When you’re shopping for health and dental insurance, you may find yourself with questions. How much coverage is enough ? Why should you choose 1 plan over another? Are you paying for benefits you’ll never actually use?
To help simplify this process, we’ve run through some of the most common things you’ll need to consider as you look for the best health insurance for your situation.
Figure out what coverage you already have
Before you buy extra coverage, make sure those health needs aren’t already covered by insurance you already have. This could include:
Provincial or territorial health insurance
If you’re eligible, government healthcare covers many common medical services and supplies. What’s covered can vary depending on your age, income, and where you live, so be sure to check out the specifics for your province or territory.
A workplace benefits plan
Some employers offer health and dental benefits to their employees as part of an overall compensation package. You may also be eligible for coverage through your spouse’s workplace benefits plan if you don’t have 1 yourself. If you have Canada Life benefits, sign in to check your coverage.
Take stock of your specific situation
Are you getting older, and anticipating future health needs as you age? Do you have kids that might need braces? Are you self-employed and do a physical job that means you may frequently need to see a chiropractor? The specifics of your current – and future – situation play a major part in selecting the right plan for you and your family.
If you’re retiring, consider:
- A plan that has higher coverage for prescription drugs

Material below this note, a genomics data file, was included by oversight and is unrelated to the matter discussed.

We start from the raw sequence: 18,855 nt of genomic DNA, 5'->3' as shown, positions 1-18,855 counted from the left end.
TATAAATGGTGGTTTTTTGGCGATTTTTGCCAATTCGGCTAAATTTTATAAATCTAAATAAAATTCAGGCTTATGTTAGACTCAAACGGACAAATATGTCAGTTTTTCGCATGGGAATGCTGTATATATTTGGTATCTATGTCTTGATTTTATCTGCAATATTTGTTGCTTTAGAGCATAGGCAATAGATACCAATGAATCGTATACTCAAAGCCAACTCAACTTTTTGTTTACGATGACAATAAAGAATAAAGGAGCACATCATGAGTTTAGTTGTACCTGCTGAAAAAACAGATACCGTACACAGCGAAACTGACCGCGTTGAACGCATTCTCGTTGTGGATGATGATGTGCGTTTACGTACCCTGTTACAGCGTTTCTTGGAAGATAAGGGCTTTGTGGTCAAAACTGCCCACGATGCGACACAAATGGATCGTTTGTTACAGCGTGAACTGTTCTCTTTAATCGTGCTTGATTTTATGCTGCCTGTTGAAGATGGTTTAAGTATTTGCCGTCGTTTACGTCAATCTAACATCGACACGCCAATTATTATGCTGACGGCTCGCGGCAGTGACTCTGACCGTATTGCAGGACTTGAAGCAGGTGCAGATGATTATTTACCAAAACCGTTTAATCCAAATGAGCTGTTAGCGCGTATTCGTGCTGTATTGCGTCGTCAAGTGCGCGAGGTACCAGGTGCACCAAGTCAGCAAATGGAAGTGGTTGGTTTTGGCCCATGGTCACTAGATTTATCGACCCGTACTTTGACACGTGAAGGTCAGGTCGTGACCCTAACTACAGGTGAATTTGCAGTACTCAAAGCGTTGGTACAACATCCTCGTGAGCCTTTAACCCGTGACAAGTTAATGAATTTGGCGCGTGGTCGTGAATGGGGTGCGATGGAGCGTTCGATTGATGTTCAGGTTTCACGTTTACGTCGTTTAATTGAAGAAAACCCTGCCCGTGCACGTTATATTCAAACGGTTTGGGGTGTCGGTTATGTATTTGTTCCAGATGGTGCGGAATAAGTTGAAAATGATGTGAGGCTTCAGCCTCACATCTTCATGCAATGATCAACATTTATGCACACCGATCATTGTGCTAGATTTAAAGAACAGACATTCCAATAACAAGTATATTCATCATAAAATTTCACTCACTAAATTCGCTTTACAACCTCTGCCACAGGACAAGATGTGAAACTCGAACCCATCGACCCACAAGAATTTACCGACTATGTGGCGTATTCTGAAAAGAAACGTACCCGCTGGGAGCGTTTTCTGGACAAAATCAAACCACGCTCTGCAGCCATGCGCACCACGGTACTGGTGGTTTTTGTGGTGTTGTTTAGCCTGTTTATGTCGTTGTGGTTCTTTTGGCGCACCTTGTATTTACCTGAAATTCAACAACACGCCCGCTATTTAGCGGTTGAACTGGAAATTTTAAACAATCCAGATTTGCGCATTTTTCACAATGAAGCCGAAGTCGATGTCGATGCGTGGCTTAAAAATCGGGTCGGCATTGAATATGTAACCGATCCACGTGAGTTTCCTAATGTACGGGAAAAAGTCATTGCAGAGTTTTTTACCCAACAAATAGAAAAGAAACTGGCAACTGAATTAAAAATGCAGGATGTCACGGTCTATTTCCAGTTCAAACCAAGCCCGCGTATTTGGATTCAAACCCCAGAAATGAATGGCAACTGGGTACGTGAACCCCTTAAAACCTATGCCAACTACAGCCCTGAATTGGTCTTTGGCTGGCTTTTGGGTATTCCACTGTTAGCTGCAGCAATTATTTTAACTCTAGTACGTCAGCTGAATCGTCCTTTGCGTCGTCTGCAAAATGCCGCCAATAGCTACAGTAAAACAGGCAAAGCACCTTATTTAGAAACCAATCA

- A plan with coverage for medical supplies like hearing aids and mobility devices
- A plan with home care options like home health aides
- A plan that allows you to add emergency travel medical insurance
- A plan that covers pre-existing medical conditions
If you’ve got a family, consider:
- A plan that covers services not included in your kids’ government health care, like speech therapy or mental health services
- A plan that helps cover any glasses or contact lenses they might need, even if their eye doctor visits are covered by their government plan
- A plan with dental coverage
If you’re a freelancer or a contractor:
- A plan that includes paramedical services like massage therapy or chiropractor, especially if your job is physical or you’re hunched over a computer all day
- A plan with accidental death and dismemberment insurance, particularly if you have a partner or dependants who rely on your income
- A plan that could cover you if your health changes in the future, even if you’re young and healthy now
Decide which coverage you need
Individual health insurance plans can offer different levels of coverage and may allow you to exclude or include coverage for specific services or supplies and select between different coverage amounts within that decision.
When you’re choosing a plan, consider:
Do you need dental coverage?
Dental coverage can include routine dental check ups and cleaning, but can also help cover major dental expenses like crowns.
Do you need vision coverage?
This coverage can include eye exams for adults, but may also extend to the cost of frames and contacts or laser eye surgery.
Do you need prescription drug coverage?
While government healthcare covers medication you need when you’re in hospital, many Canadians have to pay-out-of-pocket for prescription drugs you may need to treat an illness or manage chronic conditions. FYI: Some plans will cover pre-existing conditions but others may not.
Do you need coverage for paramedical services?
Depending on the plan, this coverage could help cover the cost of mental health services like psychologists or social workers, massage therapy, physiotherapy and specialists like naturopaths or speech therapists.
Do you want to add any extras?
Many plans give you the option to add some optional coverage, at an additional cost, to your plan. This could include:
- Emergency travel medical insurance